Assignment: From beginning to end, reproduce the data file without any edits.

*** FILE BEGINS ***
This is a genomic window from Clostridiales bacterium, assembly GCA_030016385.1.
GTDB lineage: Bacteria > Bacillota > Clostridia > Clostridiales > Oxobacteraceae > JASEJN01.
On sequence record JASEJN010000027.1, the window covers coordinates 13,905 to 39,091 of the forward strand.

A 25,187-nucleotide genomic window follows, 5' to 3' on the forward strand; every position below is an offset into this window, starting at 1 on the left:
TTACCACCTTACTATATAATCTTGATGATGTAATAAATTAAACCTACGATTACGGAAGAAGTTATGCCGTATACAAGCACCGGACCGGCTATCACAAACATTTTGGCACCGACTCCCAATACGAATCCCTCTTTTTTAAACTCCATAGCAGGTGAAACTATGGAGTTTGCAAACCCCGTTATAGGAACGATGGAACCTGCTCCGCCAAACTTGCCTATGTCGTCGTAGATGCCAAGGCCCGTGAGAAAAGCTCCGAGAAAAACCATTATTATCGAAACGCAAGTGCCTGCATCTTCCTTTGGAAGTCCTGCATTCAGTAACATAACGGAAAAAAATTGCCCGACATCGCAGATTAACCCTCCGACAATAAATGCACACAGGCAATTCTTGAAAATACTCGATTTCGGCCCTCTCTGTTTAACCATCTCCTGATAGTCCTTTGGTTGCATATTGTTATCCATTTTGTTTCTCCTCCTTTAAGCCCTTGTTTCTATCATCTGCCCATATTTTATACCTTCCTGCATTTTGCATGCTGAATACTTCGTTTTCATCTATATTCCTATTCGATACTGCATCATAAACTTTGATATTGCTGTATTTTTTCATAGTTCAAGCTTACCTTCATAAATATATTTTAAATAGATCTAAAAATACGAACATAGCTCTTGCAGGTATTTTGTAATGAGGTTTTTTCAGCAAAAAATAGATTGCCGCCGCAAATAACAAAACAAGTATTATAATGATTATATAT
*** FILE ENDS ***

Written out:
This is a genomic window from Clostridiales bacterium, assembly GCA_030016385.1.
GTDB lineage: Bacteria > Bacillota > Clostridia > Clostridiales > Oxobacteraceae > JASEJN01.
On sequence record JASEJN010000027.1, the window covers coordinates 13,905 to 39,091 of the forward strand.

A 25,187-nucleotide genomic window follows, 5' to 3' on the forward strand; every position below is an offset into this window, starting at 1 on the left:
TTACCACCTTACTATATAATCTTGATGATGTAATAAATTAAACCTACGATTACGGAAGAAGTTATGCCGTATACAAGCACCGGACCGGCTATCACAAACATTTTGGCACCGACTCCCAATACGAATCCCTCTTTTTTAAACTCCATAGCAGGTGAAACTATGGAGTTTGCAAACCCCGTTATAGGAACGATGGAACCTGCTCCGCCAAACTTGCCTATGTCGTCGTAGATGCCAAGGCCCGTGAGAAAAGCTCCGAGAAAAACCATTATTATCGAAACGCAAGTGCCTGCATCTTCCTTTGGAAGTCCTGCATTCAGTAACATAACGGAAAAAAATTGCCCGACATCGCAGATTAACCCTCCGACAATAAATGCACACAGGCAATTCTTGAAAATACTCGATTTCGGCCCTCTCTGTTTAACCATCTCCTGATAGTCCTTTGGTTGCATATTGTTATCCATTTTGTTTCTCCTCCTTTAAGCCCTTGTTTCTATCATCTGCCCATATTTTATACCTTCCTGCATTTTGCATGCTGAATACTTCGTTTTCATCTATATTCCTATTCGATACTGCATCATAAACTTTGATATTGCTGTATTTTTTCATAGTTCAAGCTTACCTTCATAAATATATTTTAAATAGATCTAAAAATACGAACATAGCTCTTGCAGGTATTTTGTAATGAGGTTTTTTCAGCAAAAAATAGATTGCCGCCGCAAATAACAAAACAAGTATTATAATGATTATATAT